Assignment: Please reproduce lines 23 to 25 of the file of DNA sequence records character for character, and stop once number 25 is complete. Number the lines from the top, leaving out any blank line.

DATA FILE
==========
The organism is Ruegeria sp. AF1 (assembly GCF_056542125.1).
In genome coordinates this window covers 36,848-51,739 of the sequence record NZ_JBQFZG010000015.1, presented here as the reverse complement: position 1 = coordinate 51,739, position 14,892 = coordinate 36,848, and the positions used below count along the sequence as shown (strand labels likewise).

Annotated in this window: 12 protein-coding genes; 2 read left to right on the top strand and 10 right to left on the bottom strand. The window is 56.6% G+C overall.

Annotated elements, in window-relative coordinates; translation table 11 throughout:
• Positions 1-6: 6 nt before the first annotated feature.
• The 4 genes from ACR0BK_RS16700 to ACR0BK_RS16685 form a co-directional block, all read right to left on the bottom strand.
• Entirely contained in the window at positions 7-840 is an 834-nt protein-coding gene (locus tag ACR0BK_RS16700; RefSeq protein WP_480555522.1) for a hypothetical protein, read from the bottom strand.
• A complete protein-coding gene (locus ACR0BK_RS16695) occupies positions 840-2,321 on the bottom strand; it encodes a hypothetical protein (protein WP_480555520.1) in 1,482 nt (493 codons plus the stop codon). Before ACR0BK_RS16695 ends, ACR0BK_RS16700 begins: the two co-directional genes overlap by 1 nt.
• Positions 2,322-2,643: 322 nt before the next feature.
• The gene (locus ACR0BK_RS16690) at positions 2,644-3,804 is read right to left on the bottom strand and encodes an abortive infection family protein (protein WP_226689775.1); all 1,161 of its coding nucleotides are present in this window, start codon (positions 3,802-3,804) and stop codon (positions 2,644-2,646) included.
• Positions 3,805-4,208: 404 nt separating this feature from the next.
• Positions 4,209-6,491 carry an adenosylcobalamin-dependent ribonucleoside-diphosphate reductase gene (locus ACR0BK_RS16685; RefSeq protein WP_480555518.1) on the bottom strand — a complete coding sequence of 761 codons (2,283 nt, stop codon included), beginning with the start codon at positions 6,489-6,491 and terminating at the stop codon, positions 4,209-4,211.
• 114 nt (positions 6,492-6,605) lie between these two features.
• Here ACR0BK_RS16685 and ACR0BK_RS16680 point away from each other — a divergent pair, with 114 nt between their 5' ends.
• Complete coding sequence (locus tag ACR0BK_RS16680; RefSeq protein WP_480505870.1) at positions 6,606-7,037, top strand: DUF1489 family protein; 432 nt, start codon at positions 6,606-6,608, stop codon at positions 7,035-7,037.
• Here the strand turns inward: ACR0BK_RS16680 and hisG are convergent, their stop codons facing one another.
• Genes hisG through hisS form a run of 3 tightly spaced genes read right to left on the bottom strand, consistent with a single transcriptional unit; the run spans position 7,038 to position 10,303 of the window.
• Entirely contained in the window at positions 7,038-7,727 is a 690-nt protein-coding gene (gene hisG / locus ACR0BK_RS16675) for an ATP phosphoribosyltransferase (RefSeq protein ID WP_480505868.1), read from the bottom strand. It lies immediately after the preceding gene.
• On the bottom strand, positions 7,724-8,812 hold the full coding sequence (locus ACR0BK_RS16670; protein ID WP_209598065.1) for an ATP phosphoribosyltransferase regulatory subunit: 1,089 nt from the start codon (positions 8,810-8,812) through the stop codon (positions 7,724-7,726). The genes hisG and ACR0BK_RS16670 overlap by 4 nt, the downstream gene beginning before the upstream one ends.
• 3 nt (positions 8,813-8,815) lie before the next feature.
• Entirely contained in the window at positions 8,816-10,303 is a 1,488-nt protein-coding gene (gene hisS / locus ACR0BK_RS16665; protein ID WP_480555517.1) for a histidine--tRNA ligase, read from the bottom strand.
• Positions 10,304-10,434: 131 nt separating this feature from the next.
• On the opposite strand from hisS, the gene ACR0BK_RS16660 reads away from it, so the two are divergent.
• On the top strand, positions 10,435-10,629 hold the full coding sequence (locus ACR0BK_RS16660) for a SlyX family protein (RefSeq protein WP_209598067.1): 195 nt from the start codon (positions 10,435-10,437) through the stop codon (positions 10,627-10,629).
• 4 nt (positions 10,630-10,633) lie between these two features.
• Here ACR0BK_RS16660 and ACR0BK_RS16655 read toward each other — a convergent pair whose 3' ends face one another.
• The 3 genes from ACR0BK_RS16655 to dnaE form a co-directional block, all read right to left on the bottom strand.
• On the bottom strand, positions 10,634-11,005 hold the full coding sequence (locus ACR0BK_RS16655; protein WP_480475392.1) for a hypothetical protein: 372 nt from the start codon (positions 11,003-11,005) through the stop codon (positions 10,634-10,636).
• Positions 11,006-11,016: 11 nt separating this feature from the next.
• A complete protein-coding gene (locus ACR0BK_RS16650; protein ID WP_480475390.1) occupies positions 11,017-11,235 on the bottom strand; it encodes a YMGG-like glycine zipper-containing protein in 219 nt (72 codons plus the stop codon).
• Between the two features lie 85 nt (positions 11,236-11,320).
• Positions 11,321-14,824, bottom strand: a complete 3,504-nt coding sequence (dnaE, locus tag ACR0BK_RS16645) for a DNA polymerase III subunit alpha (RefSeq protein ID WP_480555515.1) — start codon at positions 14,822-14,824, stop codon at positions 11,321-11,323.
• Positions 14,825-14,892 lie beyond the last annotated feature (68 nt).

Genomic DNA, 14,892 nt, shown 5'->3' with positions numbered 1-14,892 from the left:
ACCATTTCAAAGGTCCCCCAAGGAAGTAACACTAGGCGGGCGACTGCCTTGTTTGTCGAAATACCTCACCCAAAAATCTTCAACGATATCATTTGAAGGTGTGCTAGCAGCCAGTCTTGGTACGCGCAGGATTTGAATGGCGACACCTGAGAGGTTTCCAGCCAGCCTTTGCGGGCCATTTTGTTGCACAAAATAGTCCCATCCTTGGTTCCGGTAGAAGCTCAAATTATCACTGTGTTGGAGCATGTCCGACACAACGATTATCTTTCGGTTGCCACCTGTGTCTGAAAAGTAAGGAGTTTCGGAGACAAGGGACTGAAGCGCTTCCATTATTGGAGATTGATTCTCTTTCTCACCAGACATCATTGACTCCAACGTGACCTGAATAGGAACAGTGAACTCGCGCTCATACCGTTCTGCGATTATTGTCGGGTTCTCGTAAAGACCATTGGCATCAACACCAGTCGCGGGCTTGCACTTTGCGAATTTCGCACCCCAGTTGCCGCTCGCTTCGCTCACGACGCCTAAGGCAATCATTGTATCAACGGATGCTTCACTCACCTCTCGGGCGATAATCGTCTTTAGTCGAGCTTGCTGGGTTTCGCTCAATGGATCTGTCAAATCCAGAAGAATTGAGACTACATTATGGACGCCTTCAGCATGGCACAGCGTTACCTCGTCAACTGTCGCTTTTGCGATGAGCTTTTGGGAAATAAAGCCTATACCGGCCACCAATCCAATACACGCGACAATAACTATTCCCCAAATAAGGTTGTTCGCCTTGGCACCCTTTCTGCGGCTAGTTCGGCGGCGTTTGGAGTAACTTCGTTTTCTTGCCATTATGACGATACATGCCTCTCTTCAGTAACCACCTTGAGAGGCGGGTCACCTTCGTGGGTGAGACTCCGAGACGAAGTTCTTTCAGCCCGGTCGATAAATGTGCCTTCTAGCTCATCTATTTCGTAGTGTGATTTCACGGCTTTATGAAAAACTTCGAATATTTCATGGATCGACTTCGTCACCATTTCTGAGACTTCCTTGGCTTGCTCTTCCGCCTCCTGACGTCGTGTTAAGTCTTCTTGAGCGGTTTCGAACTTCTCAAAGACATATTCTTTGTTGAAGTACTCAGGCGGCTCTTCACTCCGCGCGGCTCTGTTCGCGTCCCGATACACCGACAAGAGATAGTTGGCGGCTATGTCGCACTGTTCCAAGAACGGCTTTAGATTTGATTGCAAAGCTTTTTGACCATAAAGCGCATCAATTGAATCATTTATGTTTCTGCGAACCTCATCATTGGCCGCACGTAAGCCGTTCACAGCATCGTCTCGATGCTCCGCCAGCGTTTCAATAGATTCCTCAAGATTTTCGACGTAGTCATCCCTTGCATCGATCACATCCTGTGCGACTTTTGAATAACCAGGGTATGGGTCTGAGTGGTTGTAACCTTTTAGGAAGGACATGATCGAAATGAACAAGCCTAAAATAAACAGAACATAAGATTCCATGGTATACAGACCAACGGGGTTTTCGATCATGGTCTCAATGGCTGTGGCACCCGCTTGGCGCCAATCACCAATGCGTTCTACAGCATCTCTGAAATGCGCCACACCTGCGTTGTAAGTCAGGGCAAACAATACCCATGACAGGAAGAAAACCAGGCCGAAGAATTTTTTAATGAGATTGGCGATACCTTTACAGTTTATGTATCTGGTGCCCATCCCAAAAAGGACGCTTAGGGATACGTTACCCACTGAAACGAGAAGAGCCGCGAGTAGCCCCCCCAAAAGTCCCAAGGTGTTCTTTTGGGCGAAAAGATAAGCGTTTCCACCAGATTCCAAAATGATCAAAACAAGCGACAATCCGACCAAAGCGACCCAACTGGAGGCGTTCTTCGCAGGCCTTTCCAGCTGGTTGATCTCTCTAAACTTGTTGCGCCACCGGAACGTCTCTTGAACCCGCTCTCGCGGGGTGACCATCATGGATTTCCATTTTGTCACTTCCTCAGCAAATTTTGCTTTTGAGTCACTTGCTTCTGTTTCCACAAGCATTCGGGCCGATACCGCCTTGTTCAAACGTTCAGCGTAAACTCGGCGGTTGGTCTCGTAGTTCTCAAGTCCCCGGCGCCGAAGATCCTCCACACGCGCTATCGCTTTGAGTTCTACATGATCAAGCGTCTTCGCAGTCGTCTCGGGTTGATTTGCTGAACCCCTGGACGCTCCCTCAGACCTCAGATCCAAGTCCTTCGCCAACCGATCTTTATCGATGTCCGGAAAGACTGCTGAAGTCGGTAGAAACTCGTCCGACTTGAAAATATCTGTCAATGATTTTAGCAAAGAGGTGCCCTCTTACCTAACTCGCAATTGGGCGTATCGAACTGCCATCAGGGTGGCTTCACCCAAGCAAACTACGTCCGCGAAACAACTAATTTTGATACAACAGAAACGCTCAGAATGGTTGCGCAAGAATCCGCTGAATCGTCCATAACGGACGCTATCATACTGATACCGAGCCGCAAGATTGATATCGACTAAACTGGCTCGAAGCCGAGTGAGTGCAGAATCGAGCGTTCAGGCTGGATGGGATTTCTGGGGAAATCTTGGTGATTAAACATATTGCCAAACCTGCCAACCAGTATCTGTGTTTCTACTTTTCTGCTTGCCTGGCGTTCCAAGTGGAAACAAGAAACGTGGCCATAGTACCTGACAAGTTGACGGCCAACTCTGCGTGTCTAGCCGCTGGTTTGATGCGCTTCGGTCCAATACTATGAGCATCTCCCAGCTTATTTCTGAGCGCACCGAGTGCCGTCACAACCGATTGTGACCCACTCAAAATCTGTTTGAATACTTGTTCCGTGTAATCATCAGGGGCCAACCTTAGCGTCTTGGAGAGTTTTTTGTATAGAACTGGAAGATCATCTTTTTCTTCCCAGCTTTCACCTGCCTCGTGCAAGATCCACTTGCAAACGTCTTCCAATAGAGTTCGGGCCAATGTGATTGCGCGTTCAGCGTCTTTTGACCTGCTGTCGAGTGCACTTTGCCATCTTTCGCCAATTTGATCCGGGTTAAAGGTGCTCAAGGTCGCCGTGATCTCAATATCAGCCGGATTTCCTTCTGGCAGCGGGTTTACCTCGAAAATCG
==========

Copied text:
• On the opposite strand from hisS, the gene ACR0BK_RS16660 reads away from it, so the two are divergent.
• On the top strand, positions 10,435-10,629 hold the full coding sequence (locus ACR0BK_RS16660) for a SlyX family protein (RefSeq protein WP_209598067.1): 195 nt from the start codon (positions 10,435-10,437) through the stop codon (positions 10,627-10,629).
• 4 nt (positions 10,630-10,633) lie between these two features.